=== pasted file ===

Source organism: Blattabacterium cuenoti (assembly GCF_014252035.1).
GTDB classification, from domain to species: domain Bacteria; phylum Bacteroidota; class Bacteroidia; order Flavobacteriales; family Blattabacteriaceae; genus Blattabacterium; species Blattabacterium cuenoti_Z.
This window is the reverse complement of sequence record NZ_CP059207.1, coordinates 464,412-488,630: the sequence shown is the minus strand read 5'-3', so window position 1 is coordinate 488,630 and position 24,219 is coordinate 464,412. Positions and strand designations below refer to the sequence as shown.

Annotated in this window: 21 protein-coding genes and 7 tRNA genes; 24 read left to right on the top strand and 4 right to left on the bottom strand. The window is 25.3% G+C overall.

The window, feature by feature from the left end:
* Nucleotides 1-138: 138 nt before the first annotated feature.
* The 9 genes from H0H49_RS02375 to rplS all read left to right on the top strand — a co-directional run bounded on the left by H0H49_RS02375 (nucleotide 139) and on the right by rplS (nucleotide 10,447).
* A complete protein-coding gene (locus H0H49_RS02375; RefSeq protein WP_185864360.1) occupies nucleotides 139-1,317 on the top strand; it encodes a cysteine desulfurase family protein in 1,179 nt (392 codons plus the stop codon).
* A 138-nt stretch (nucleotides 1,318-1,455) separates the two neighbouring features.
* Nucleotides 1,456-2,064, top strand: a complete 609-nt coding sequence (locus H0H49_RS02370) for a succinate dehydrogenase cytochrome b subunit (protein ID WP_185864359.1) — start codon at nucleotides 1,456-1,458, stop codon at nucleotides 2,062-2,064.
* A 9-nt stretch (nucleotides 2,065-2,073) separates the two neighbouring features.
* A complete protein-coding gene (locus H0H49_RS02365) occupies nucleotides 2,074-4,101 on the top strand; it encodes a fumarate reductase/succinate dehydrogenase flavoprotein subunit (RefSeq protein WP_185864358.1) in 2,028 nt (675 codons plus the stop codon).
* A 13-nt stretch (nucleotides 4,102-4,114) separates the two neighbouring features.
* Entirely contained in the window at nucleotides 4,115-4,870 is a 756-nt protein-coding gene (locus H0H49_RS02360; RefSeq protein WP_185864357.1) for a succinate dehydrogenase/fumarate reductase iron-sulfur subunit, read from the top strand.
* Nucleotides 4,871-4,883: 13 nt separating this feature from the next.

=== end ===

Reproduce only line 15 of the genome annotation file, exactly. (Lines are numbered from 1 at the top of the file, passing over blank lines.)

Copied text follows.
* Nucleotides 4,871-4,883: 13 nt separating this feature from the next.